March 02, 2018
The evolution of my beading projects was sped up when I stumbled across a beadweaving technique called, Kumihimo. Before Kumihimo, I mostly worked on single strand wire or fishing line jewelry, but after Kumihimo, I was opened to a whole new world of beading!
This is one I made with varying sizes of beads to give it a subtle texture. I also added an extra strand that I stitched to the Kumihimo braid with Swarovski® crystal beads to add a little sparkle. I love how simple and elegant it looks!
It is a Japanese beadweaving technique that uses 8 or more strands, called warps, and braids them to together using a Kumihimo Wheel, like the picture below.
A basic Kumihimo braid could be made simply with 8 warps of contrasting colours, but a more advanced version can be beaded or have extra warps. I was told to start without the beads when I purchased my Kumihimo wheel but I got ambitious and skipped that step with no problem. I think as long as you have some beading background, you should be ok to move straight into using beads.
Kumihimo also has a square device for making flat jewelry, but I haven’t been able to create anything beaded with it, so we’ll just stick to the round technique.
I like to use beads that sit close together and are less beveled, like Toho seed beads or cylindrical beads, like delicas or aikos. If you look at the image of the video below, the beads don’t sit nicely against each other; this is because it was made with miyuki seed beads. Some people don’t mind this though – they say it adds texture, so it’s really up to you.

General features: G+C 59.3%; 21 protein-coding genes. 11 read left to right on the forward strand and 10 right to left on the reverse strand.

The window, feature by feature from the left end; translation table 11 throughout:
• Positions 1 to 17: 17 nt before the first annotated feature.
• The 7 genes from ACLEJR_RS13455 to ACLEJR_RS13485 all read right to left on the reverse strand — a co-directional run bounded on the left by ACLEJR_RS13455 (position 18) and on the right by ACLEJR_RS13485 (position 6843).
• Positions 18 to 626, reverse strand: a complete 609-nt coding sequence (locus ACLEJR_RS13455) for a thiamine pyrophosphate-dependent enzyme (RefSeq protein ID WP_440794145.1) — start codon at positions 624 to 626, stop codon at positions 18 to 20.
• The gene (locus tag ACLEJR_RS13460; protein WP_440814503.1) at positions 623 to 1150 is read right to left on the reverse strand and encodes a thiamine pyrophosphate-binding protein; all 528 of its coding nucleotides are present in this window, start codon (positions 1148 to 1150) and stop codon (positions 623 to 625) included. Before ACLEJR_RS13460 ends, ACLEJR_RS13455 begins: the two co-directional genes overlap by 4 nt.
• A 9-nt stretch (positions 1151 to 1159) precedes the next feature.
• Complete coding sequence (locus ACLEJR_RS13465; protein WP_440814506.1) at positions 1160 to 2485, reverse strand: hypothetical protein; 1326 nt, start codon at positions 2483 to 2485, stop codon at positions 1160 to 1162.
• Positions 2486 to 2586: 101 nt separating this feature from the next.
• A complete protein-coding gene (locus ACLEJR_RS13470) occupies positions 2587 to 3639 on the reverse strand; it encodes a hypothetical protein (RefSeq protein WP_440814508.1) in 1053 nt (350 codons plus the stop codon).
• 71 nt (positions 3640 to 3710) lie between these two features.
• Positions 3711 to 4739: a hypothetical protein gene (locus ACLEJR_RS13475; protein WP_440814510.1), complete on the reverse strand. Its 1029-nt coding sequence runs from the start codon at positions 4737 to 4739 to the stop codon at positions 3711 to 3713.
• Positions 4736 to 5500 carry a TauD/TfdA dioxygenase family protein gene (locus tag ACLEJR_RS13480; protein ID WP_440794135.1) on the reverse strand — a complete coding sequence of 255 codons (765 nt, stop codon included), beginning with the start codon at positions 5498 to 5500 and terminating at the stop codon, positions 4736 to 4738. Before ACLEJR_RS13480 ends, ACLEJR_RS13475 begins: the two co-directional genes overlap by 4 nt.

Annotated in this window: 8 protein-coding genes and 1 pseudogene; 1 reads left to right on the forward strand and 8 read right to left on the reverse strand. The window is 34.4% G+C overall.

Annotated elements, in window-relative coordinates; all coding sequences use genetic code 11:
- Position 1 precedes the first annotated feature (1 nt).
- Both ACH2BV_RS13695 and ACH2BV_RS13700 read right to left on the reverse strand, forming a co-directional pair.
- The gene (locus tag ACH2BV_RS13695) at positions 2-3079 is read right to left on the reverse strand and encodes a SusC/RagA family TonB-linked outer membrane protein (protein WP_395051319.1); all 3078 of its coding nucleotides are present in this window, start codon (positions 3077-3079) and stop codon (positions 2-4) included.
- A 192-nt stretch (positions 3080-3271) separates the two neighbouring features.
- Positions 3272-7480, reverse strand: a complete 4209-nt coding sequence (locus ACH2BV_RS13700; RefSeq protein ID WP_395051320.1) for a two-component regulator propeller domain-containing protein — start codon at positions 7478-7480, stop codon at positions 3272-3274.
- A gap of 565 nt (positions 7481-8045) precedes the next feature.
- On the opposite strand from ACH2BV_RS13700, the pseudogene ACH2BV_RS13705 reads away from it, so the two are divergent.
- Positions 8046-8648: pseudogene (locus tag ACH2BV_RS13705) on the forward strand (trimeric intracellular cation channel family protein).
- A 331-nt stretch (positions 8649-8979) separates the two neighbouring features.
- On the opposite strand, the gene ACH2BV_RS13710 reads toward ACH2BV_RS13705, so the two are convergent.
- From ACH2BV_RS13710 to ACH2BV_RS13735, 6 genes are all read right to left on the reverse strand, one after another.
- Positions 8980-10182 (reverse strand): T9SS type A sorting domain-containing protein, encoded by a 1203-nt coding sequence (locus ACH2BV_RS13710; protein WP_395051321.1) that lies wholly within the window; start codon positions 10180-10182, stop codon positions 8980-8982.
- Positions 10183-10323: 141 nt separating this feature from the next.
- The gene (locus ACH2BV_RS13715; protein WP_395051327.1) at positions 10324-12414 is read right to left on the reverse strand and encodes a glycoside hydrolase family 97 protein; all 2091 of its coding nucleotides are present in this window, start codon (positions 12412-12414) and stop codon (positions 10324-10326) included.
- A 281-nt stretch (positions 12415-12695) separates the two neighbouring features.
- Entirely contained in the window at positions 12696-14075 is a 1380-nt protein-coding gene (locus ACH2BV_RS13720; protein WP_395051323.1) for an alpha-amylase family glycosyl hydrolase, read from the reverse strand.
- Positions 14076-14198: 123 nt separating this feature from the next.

If you’re using beads, the string you use will depend on the size of the hole. I’ve included some ideas based on the standard sizing for seed beads. Crystals and pearls are all different though so you will have to decide project to project.
6/o or 8/o: 0.6mm S-lon string with matching or contrasting colours to your piece
11/o: 0.3mm micro S-lon string
15/o: I don’t usually go smaller than 11/o, but if you want to use 15/o, I would recommend using Fireline because even micro s-lon will be too thick.
Tip: use a flatiron to straighten your s-lon cord to make it easier to work with. DO NOT use a flat iron on Fireline – it will melt.
I won’t actually get into the how kumihimo works but here are two resources I recommend to get yourself started:
Beadaholique has a great Youtube video to show you step-by-step instructions on how to make a great Kumihimo bracelet, and the skills are the same if you want to make a necklace – just longer.
I also stumbled across this link for a Kumihimo pattern design maker. You can change the colours of the strands to see what pattern will come out on your jewelry before you make it. This works the same if you’re using beads or not. I think it’s pretty neat!
Problem: One strand keeps laying inside the others so the work is not smooth
Solution: When moving a new string to the next space in the pattern, lightly pull away from the center and reinsert the string into the appropriate slot of the Kumhimo wheel. Try to keep the tension as even as possible when working with all of the strands.
If you have any questions or want me to write on a specific topic, let me know.
Keep on beading!